NUR-SULTAN – Kazakhstan’s First President Nursultan Nazarbayev addressed an international online conference on global security and global nuclear dialogue Nov. 30, Nursultan Nazarbayev’s Foundation press service reported.
The conference organized by the foundation and Kazakhstan’s Institute of World Economy and Politics aimed at promoting the creation of a Global Alliance of Leaders for nuclear security and a world free of nuclear weapons. The alliance is Nazarbayev’s initiative voiced during the fifth Astana Club meeting.
Delivering their remarks were former Director-General of the International Atomic Energy Agency (IAEA) (1997 – 2009) and Nobel Peace Prize Laureate 2005 Mohamed ElBaradei, former Finnish President Tarja Halonen (2000-2012), member of Club de Madrid and former Slovenian president Danilo Türk, (2007-2012); former Afghan president Hamid Karzai (2004-2014); Executive Director of the International Campaign to Abolish Nuclear Weapons (ICAN) Beatrice Fihn, American expert and Vice-President at the Council on Foreign Relations James Lindsey, Director General of the Russian Council on International Affairs Andrei Kortunov, and Vice-President of the International Institute for Peace Angela Kane.
As Kazakhstan’s First President, Nazarbayev said he devoted a “significant amount of his foreign policy activities to the idea of achieving a world free of nuclear weapons.”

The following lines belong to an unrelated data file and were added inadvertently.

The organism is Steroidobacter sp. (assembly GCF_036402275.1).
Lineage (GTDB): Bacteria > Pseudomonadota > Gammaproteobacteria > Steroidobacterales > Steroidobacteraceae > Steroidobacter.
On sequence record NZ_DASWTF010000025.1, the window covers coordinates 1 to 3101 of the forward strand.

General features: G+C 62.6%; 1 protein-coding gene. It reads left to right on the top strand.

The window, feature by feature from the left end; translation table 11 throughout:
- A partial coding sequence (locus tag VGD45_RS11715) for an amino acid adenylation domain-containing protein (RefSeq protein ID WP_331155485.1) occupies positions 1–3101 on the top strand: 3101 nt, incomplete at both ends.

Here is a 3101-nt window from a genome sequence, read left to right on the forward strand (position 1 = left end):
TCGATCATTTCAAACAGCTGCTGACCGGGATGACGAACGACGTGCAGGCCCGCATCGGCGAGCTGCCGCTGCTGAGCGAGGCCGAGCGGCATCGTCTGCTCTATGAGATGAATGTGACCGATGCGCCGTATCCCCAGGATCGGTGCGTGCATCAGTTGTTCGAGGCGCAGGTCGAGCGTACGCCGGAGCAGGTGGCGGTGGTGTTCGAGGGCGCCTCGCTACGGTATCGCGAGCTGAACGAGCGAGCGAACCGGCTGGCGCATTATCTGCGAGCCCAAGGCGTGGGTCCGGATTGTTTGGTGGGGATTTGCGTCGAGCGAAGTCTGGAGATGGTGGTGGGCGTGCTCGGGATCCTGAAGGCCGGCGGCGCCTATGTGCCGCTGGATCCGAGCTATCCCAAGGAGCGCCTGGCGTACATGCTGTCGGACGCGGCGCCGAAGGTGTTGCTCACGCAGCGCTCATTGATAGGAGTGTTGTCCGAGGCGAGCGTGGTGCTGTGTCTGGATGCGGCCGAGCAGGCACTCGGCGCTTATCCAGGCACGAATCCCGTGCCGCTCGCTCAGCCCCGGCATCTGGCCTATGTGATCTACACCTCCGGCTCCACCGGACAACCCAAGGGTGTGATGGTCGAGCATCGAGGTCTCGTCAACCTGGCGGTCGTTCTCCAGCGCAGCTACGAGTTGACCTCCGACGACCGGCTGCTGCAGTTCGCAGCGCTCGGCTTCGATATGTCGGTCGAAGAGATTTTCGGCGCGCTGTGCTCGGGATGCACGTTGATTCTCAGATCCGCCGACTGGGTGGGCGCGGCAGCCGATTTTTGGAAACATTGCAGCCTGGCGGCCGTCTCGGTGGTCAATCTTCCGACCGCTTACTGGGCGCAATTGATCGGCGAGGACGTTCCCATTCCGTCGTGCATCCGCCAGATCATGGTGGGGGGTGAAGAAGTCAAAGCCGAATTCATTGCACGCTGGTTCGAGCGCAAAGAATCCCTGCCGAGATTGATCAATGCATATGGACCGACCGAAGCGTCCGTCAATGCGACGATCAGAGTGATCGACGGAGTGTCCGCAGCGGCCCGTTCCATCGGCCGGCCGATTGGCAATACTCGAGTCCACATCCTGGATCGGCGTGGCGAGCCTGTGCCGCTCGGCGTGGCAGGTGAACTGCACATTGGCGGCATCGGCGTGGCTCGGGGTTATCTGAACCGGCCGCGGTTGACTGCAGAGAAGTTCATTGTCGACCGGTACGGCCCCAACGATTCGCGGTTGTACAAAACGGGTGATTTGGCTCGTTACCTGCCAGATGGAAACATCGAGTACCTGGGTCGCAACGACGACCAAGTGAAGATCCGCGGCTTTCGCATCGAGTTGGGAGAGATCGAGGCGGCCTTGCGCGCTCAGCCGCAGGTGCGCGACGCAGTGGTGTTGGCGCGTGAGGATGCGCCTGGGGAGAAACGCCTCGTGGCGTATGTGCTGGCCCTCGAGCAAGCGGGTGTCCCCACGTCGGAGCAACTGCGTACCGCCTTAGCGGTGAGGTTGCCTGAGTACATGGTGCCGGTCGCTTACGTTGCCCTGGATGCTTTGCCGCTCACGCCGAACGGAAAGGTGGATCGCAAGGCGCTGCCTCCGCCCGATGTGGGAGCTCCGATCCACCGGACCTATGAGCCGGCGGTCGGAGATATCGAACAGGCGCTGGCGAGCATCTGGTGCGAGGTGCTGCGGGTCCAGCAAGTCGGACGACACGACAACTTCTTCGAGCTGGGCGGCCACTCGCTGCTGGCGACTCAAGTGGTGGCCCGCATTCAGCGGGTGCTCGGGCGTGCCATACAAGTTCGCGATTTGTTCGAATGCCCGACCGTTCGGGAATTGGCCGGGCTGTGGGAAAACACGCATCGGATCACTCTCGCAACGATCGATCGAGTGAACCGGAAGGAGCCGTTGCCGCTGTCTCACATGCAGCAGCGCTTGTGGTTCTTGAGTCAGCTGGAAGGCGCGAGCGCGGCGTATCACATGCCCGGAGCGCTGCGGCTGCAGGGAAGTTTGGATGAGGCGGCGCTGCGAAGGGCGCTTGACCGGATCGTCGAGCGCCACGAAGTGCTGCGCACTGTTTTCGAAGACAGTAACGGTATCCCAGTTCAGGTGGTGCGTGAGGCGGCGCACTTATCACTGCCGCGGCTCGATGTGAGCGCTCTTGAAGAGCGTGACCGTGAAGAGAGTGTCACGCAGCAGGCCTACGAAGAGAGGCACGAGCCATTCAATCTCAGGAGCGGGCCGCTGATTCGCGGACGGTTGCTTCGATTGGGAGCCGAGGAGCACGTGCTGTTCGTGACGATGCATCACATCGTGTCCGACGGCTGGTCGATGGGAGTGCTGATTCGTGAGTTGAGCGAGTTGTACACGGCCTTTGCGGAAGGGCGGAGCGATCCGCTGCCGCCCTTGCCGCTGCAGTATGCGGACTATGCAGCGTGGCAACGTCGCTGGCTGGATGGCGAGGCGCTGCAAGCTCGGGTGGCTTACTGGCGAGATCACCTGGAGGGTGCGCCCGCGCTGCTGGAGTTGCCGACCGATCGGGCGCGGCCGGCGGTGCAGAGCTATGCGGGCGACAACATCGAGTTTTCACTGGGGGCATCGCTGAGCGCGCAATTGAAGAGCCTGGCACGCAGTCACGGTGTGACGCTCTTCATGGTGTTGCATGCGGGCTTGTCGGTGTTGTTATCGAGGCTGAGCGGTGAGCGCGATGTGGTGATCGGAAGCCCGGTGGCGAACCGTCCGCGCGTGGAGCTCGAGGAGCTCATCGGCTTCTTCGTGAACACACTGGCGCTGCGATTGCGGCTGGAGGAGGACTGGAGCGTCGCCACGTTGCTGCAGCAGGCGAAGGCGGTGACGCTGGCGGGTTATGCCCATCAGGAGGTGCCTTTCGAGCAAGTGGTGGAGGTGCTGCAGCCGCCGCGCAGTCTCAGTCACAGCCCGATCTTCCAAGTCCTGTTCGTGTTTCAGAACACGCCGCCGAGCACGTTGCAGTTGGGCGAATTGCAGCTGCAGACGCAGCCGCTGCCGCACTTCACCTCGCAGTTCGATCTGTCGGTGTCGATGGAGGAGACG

He recalled Kazakhstan’s decision to relinquish what was once the world’s fourth-largest nuclear arsenal inherited from the Soviet Union. Following its independence in 1991, Kazakhstan also joined the Treaty on the Non-Proliferation of Nuclear Weapons in 1993 and the Comprehensive Test Ban Treaty in 2001.
“History proved the decision to be the right one. Our brave example showed that it is possible to move towards progress and prosperity peacefully,” he said.
This year marks 75 years since the first atomic bombs were dropped on the Japanese cities of Hiroshima and Nagasaki, he added.
“Several generations have grown up since then and the disasters of Hiroshima and Nagasaki were slowly forgotten. But the analysis of global nuclear architecture shows that this is the wrong and a dangerous approach,” said Nazarbayev.
He said the emergence of de facto nuclear states, which develop their nuclear capability outside the Non-Proliferation Treaty, and threshold nuclear states, that are capable of quickly turning their peaceful nuclear program into one capable of producing a nuclear weapon, exacerbate the situation.
He also named the tension in the U.S. – Russia relations and the U.S. – Chinese relations as well as the U.S’s withdrawal from the Joint Comprehensive Plan of Action as reasons to be more cautious about the global nuclear landscape.
Addressing the conference participants, Nazarbayev said “you are well-known politicians and influential experts who, like me, fully support the idea of a world without weapons of mass destruction. It is clear that this path will not be easy and there are many serious obstacles.”
Asle Toje, a Norwegian foreign policy scholar and a current member of the five-member Norwegian Nobel Committee, commended Kazakhstan’s active role in nuclear non-proliferation and disarmament.
“I think that the issues raised by Kazakhstan are of great importance. The willingness of this country to act as a bridge between the Muslim world and the West, between Russia and China is very important. And we saw this when Kazakhstan was a member of the United Nations Security Council (referring to Kazakhstan’s 2017-2018 non-permanent membership in the UNSC),” said Asle Toje.